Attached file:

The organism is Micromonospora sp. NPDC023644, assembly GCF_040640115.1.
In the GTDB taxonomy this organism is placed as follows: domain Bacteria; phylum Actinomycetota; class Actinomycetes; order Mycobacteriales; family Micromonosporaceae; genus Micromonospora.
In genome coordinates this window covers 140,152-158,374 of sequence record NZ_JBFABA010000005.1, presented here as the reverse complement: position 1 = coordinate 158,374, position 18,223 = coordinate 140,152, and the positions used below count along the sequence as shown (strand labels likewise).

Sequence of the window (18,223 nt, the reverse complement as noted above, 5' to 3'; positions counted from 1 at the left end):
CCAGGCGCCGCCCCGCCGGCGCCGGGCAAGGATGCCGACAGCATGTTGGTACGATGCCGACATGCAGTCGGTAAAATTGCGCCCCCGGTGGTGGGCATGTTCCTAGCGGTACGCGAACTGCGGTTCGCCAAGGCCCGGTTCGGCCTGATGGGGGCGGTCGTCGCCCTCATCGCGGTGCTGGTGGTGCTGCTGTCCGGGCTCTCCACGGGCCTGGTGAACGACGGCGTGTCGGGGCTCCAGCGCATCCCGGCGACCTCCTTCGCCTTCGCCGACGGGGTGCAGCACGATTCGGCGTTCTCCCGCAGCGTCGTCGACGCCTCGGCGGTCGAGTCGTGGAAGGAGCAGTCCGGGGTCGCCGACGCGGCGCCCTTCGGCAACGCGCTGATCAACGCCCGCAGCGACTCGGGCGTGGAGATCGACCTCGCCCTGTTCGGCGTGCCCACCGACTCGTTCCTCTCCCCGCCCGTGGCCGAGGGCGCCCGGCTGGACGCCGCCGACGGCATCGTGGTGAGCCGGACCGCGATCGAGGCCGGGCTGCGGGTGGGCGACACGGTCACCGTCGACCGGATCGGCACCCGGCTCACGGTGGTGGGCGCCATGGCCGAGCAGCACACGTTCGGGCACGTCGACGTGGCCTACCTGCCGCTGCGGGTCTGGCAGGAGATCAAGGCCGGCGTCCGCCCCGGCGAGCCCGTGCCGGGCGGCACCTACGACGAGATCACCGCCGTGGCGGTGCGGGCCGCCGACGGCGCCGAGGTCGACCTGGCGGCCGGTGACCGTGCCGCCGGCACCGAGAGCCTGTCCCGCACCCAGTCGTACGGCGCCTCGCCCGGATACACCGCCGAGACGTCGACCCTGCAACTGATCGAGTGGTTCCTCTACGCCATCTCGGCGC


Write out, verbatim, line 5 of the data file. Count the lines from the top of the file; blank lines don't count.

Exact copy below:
CCAGGCGCCGCCCCGCCGGCGCCGGGCAAGGATGCCGACAGCATGTTGGTACGATGCCGACATGCAGTCGGTAAAATTGCGCCCCCGGTGGTGGGCATGTTCCTAGCGGTACGCGAACTGCGGTTCGCCAAGGCCCGGTTCGGCCTGATGGGGGCGGTCGTCGCCCTCATCGCGGTGCTGGTGGTGCTGCTGTCCGGGCTCTCCACGGGCCTGGTGAACGACGGCGTGTCGGGGCTCCAGCGCATCCCGGCGACCTCCTTCGCCTTCGCCGACGGGGTGCAGCACGATTCGGCGTTCTCCCGCAGCGTCGTCGACGCCTCGGCGGTCGAGTCGTGGAAGGAGCAGTCCGGGGTCGCCGACGCGGCGCCCTTCGGCAACGCGCTGATCAACGCCCGCAGCGACTCGGGCGTGGAGATCGACCTCGCCCTGTTCGGCGTGCCCACCGACTCGTTCCTCTCCCCGCCCGTGGCCGAGGGCGCCCGGCTGGACGCCGCCGACGGCATCGTGGTGAGCCGGACCGCGATCGAGGCCGGGCTGCGGGTGGGCGACACGGTCACCGTCGACCGGATCGGCACCCGGCTCACGGTGGTGGGCGCCATGGCCGAGCAGCACACGTTCGGGCACGTCGACGTGGCCTACCTGCCGCTGCGGGTCTGGCAGGAGATCAAGGCCGGCGTCCGCCCCGGCGAGCCCGTGCCGGGCGGCACCTACGACGAGATCACCGCCGTGGCGGTGCGGGCCGCCGACGGCGCCGAGGTCGACCTGGCGGCCGGTGACCGTGCCGCCGGCACCGAGAGCCTGTCCCGCACCCAGTCGTACGGCGCCTCGCCCGGATACACCGCCGAGACGTCGACCCTGCAACTGATCGAGTGGTTCCTCTACGCCATCTCGGCGC